I turned back. He was stood by reception looking thoughtful, scratching at the stubble on his cheek.
“Would you, perhaps, like to get a coffee?”
I blinked. “A coffee?”
“Oui,” he said. “A thank you, shall we say? For your
His smile was friendly, but his eyes were weighing me
up with a dark intensity I couldn’t penetrate. Whatever it was going on here, saying yes, I knew, would be a very bad idea.
“Sure,” I said with a smile. “Sounds good.”
His own smile widened, and he nodded. “Bon. I will meet you outside.”
I was grinning like a teenager with a crush as I stepped back out into the street. The fresh breeze dried the clamminess on my face and swelled in my lungs and chest. A small confidence boost could only help my productivity, I decided. I still wasn’t sure what exactly his interest was. Heavy looks or not, I got exactly zero read on his sexuality. But surely even French police didn’t take witnesses for coffee?
I was so busy retrospectively analysing his body language in the interview room—Did he extend his leg toward me? Rest his hand near mine?—that I didn’t hear him behind me until he said my name.
“Apologies,” he said when I started, and a small smile twitched the corner of his mouth. A pair of sunglasses hid his troublesome eyes from view. He’d slung his jacket over his arm and, with the bright sunshine glinting in his corn-blond hair and off his white teeth, I suddenly wondered how I ever considered him plain.
“It’s fine,” I managed. “Where do you want to go?” “Ah, I know the best place. Follow me.”
We turned back. Adjudant Rayne was hurrying toward us. She fired French at him whilst frowning at me. Damboise replied calmly, and she said something more, her eyes leaving me to send Damboise what was unmistakably a warning look.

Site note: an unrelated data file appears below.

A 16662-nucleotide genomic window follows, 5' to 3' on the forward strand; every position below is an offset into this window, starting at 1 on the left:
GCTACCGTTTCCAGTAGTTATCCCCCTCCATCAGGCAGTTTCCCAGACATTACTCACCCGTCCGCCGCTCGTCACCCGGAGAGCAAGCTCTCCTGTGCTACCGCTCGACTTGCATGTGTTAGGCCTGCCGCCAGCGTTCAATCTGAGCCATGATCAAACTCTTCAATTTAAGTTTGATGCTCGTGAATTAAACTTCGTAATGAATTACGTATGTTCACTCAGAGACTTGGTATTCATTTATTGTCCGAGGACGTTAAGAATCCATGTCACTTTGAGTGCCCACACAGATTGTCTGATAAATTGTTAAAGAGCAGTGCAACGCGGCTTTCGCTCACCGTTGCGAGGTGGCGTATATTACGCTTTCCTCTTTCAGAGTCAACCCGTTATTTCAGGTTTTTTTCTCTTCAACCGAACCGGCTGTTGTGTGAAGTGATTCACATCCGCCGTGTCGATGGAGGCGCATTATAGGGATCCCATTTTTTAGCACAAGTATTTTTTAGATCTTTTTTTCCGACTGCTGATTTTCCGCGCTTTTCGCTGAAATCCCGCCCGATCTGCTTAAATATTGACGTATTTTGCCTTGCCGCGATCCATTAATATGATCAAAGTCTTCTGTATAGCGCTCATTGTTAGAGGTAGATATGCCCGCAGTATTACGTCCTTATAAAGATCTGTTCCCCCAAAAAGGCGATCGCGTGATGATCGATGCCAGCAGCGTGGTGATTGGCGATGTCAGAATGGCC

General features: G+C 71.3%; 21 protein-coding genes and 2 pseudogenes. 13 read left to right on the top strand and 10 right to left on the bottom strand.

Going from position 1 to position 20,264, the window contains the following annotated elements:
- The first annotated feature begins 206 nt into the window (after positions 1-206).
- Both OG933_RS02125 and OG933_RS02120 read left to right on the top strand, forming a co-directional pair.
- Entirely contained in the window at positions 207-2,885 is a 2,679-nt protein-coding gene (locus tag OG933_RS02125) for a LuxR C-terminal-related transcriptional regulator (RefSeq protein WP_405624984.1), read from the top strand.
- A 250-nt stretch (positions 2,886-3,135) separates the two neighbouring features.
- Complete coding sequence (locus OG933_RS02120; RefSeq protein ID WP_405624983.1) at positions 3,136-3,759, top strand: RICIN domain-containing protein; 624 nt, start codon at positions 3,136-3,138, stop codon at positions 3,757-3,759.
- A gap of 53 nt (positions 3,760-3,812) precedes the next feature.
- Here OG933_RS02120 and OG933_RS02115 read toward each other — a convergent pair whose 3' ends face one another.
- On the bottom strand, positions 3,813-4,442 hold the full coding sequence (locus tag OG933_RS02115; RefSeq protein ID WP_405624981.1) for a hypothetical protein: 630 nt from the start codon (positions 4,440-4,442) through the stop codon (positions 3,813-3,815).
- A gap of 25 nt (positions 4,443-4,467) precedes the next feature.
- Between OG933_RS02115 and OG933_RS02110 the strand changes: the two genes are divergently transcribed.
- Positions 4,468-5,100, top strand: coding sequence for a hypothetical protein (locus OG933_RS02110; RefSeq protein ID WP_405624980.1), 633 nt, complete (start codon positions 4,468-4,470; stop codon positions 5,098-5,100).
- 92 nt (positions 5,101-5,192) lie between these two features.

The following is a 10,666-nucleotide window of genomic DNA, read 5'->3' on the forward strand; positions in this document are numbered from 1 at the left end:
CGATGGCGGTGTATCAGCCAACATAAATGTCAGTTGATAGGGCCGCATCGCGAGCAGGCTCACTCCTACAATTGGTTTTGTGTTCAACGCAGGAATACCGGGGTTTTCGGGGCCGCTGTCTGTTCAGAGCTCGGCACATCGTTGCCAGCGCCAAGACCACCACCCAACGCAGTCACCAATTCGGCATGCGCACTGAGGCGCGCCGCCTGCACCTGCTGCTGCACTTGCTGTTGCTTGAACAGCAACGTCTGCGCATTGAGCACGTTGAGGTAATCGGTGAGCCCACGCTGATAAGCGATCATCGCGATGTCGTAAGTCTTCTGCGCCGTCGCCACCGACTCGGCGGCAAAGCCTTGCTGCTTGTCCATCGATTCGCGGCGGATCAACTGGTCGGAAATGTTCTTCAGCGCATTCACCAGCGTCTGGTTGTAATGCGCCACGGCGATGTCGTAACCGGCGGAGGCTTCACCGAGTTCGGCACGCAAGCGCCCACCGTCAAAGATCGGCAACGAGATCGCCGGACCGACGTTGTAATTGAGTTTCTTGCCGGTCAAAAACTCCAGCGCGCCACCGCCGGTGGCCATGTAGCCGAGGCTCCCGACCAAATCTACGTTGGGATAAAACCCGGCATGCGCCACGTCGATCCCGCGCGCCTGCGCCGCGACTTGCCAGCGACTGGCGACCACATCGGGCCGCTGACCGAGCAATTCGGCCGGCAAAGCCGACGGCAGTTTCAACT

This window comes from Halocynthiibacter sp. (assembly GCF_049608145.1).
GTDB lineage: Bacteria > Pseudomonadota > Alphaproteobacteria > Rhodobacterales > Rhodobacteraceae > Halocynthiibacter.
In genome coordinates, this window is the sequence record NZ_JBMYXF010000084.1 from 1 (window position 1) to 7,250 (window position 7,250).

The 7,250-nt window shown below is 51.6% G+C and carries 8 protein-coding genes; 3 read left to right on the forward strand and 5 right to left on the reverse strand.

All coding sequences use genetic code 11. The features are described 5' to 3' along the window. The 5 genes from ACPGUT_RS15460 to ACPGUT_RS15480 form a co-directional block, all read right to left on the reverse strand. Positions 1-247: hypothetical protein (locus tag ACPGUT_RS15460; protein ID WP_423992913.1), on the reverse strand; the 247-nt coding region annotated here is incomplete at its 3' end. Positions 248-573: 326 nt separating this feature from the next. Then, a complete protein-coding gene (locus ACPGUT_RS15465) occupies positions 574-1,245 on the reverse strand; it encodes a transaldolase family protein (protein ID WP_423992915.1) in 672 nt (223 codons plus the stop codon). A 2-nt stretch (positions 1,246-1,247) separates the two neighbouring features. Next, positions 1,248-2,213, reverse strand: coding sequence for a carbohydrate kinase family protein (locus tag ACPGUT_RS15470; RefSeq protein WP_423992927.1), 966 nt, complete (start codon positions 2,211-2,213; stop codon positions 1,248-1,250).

“C’est bon,” Damboise concluded. “This way,” he said and turned toward the seafront. Rayne watched us leave with her arms crossed and expression grim.
“She doesn’t like me very much,” I said.
“You misunderstand,” he said without looking at me. “She was just reminding me of some paperwork that is late. I will do it after a bit.”
I spent the rest of the walk pondering the possible reasons behind his lie.
The breeze was brisker and the air fresher as we stepped out onto the seafront boulevard. The beach was crowded with families—the children running, laughing and shrieking in the gentle swell of the shallows. The boats bobbed sedately in the harbour, shining all the colours of the rainbow under the bright, sapphire sky. Bicycles whizzed up and down the road, baskets laden with groceries or bottles of wine. The men with guns seemed like a distant dream.
I followed him as he crossed the road to the Café De La Mer.
“You have been here before then, yes?” he said as he pulled out the chairs around one of the plastic tables under a blue-and-white parasol.
“The first day I got here,” I said, a little warily as I surveyed the clear view of the harbour. “The coffee is good, but I think it’s better at Cafe Maman.”
“Oui,” he said, hanging his jacket on the back of his chair and sitting. “I would say that is true. But have you tried the chocolat chaud?”
“Hot chocolate?” I translated dubiously, taking the other chair. “I don’t much like it.”
“Just wait,” he said, signalling a smiling waiter with a raised hand and placing the order. Damboise made meaningless small talk for the interval until the waiter returned. I blinked, surprised, as he set the shallow cup half-full of dark liquid that looked more like espresso than chocolate in front of me.
“What, no squirty cream? Marshmallows?” I asked with a half-smile as Damboise lifted his small cup in his distractingly delicate grip.
“We respect chocolate too much to pollute it so. This is the local recipe, melted then mixed with a splash of cognac. Go ahead. Try it.”
I lifted the cup to my face and inhaled the rich, thick scent. It was sweet, yes, but savoury too—bold, rather than cloying. It reminded me of fresh-turned earth, with a slight smokiness, like when the wind brings the scent of a distant bonfire. I drank. It was so thick that I could almost chew it. It tasted like it smelled—rich and earthy, with the spice of tree bark and apricot from the cognac.
“Yeah,” I said, tipping the cup farther to coax more into my mouth. “This isn’t like the instant stuff.”
“In France, nothing is instant. Everything is slow. Considered. Deliberate.”
“I’m beginning to get that,” I said, scraping the remains of the chocolate with the tiny spoon that had come with it. Damboise smiled at me, sipping his own drink like someone sampling a fine wine, then he dabbed his lips with a napkin.